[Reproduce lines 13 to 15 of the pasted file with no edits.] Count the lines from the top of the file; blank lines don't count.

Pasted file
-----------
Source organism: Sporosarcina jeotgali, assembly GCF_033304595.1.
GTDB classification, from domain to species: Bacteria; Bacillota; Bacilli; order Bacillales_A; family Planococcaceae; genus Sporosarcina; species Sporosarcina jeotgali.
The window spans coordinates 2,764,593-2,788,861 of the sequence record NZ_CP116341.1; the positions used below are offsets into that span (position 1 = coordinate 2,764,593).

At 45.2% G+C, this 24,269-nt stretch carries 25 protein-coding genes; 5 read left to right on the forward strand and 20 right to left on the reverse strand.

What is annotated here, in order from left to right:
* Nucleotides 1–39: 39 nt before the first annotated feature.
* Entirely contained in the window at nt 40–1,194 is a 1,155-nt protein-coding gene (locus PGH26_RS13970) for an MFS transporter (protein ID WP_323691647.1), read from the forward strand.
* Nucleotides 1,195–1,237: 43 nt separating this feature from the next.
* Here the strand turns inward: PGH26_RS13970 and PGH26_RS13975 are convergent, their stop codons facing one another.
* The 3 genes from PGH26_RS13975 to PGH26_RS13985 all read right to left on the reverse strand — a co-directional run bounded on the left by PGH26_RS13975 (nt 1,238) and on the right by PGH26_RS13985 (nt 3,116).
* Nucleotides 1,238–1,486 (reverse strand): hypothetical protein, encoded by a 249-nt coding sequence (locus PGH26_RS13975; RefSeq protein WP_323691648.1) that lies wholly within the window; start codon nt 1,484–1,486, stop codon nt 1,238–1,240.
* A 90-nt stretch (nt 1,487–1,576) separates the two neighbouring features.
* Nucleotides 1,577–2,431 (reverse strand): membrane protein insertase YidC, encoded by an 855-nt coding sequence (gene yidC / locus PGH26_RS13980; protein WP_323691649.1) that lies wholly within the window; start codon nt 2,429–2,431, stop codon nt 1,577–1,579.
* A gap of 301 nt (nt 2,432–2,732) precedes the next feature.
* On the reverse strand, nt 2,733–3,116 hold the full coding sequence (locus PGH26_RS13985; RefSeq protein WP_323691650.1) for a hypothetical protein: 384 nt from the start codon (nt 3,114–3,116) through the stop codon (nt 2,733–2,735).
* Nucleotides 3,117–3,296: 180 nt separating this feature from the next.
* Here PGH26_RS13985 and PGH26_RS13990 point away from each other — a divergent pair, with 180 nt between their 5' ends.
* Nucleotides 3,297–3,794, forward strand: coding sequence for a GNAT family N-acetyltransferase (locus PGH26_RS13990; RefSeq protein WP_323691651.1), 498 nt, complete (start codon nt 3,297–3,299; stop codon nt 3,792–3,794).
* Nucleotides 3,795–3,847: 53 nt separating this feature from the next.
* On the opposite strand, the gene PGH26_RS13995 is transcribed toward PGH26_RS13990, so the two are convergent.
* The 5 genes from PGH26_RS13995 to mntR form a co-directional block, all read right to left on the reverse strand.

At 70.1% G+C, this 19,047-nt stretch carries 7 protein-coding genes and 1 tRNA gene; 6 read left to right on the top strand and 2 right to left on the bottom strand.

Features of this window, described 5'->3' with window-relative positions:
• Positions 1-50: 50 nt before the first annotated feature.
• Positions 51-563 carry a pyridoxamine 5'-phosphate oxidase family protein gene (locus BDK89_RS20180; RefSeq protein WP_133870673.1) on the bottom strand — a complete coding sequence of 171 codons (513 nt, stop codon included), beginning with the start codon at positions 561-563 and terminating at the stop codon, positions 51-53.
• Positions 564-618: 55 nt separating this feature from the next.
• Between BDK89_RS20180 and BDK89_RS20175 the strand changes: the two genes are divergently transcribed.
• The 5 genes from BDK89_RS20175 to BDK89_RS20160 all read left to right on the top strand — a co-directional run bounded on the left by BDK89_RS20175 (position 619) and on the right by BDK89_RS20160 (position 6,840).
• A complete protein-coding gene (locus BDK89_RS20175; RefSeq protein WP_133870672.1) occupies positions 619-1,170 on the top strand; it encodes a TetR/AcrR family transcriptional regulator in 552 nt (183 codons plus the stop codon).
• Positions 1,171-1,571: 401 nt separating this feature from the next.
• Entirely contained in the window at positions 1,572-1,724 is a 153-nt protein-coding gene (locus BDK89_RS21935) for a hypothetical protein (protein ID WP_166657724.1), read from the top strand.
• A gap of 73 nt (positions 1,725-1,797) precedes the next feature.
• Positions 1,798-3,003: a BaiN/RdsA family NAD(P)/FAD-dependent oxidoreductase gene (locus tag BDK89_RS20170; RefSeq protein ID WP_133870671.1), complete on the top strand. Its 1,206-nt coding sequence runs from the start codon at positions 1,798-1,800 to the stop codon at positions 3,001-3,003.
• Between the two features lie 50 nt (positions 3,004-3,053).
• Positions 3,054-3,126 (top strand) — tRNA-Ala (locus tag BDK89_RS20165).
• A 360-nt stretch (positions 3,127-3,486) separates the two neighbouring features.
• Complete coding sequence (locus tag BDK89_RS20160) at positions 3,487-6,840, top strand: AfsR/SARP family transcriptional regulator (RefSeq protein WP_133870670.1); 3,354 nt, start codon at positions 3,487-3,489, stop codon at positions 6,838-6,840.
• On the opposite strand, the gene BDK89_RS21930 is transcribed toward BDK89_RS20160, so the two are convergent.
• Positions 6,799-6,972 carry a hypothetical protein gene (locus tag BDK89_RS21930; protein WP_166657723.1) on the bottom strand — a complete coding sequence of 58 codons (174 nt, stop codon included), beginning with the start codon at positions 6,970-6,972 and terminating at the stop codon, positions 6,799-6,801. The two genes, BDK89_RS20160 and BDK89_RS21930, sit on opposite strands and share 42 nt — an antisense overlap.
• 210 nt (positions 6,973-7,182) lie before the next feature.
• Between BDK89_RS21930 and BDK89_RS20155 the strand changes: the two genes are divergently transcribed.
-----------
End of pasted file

* Nucleotides 1,577–2,431 (reverse strand): membrane protein insertase YidC, encoded by an 855-nt coding sequence (gene yidC / locus PGH26_RS13980; protein WP_323691649.1) that lies wholly within the window; start codon nt 2,429–2,431, stop codon nt 1,577–1,579.
* A gap of 301 nt (nt 2,432–2,732) precedes the next feature.
* On the reverse strand, nt 2,733–3,116 hold the full coding sequence (locus PGH26_RS13985; RefSeq protein WP_323691650.1) for a hypothetical protein: 384 nt from the start codon (nt 3,114–3,116) through the stop codon (nt 2,733–2,735).